Jira (software)

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Jira (software)
JIRA logo.svg
JIRA logo
Developer(s) Atlassian, Inc.
Initial release 2002; 14 years ago (2002)[1]
Stable release
7.2.3 / 13 October 2016; 8 days ago (2016-10-13)[2]
Written in Java
Operating system Cross-platform
Type Bug tracking system, project management software
License Proprietary, free for use by official non-profit organizations, charities, and open-source projects, but not governmental, academic or religious organizations[3][4]
Website atlassian.com/software/jira

Jira (/ˈi.rə/ JEE-rə)[5] (stylized JIRA) is a proprietary issue tracking product, developed by Atlassian. It provides bug tracking, issue tracking, and project management functions. Although normally styled JIRA, the product name is not an acronym, but a truncation of Gojira, the Japanese name for Godzilla,[6] itself a reference to JIRA's main competitor, Bugzilla. It has been developed since 2002.[1]


According to Atlassian, Jira is used for issue tracking and project management by over 25,000 customers in 122 countries around the globe.[7] Some of the organizations using JIRA for bug-tracking and project management are Fedora Commons,[8] Hibernate,[9] JBoss,[10] Skype,[11] Spring Framework,[12] and The Apache Software Foundation uses JIRA and Bugzilla.[13] JIRA includes tools allowing migration from competitor Bugzilla.[14]

Compared to Bugzilla, Jira is more internally customisable. Bugzilla has a single, fixed, state machine to represent the lifecycle of a 'bug'. All such bugs are assumed to follow the same fixed pattern of detection, repair and test. All bugs must also have the same lifecycle. Jira allows this state machine to be changed by its users, and also for different classes of issue to be tracked, each with their own state machine. This makes Jira far more flexible: it may be used as a more general "issue tracker" rather than solely a bug tracker, tracking new feature requests, system admin tasks, Scrum tasks or any other feature that its users might require. To avoid the overhead of configuring JIRA for each new task type, pre-built configurations such as GreenHopper (now Jira Agile[15]) can be bought-in, which provide a pre-configured JIRA environment with tasks and behaviours appropriate for popular management methodologies.[16]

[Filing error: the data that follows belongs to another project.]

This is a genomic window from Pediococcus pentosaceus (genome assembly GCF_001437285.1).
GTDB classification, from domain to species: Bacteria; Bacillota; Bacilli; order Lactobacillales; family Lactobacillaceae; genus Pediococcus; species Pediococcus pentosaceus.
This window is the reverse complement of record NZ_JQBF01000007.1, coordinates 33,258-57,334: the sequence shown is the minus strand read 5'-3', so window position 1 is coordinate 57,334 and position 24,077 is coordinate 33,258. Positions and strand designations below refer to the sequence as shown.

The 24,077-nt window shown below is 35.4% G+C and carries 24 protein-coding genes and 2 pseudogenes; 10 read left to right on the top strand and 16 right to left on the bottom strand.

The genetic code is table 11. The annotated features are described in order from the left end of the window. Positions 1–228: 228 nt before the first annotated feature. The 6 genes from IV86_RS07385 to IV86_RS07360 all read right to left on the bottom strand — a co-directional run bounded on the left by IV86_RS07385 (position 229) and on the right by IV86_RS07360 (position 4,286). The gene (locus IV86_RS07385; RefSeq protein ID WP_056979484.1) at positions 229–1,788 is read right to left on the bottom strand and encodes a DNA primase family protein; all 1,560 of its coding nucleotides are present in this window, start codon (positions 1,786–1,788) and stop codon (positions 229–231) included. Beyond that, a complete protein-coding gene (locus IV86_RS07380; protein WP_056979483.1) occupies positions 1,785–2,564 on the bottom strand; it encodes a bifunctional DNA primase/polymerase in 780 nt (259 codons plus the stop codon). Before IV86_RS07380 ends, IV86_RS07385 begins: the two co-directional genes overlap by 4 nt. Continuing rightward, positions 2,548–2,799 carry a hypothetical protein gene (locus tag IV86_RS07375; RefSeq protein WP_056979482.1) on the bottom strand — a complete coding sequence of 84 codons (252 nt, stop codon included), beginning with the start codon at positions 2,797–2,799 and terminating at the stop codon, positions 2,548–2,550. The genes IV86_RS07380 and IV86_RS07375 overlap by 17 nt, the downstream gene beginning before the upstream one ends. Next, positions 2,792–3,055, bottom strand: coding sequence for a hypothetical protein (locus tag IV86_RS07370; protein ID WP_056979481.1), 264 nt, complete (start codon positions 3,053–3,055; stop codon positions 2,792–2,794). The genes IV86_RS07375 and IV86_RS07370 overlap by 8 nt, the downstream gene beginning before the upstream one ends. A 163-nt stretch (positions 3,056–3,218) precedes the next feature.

Jira is offered in three packages:[citation needed]

  • Jira Core includes the base software.
  • Jira Software is intended for use by software development teams and includes Jira Core and Jira Agile.
  • Jira Service Desk is intended for use by IT or business service desks.

Jira is written in Java and uses the Pico inversion of control container, Apache OFBiz entity engine, and WebWork 1 technology stack. For remote procedure calls (RPC), JIRA supports REST, SOAP, and XML-RPC.[17] Jira integrates with source control programs such as Clearcase, Concurrent Versions System (CVS), Git, Mercurial, Perforce,[18] Subversion,[19] and Team Foundation Server. It ships with various translations including English, French, German, Japanese, and Spanish.[20]

The main features of Jira for agile software development are the functionality to plan development iterations, the iteration reports and the bug tracking functionality.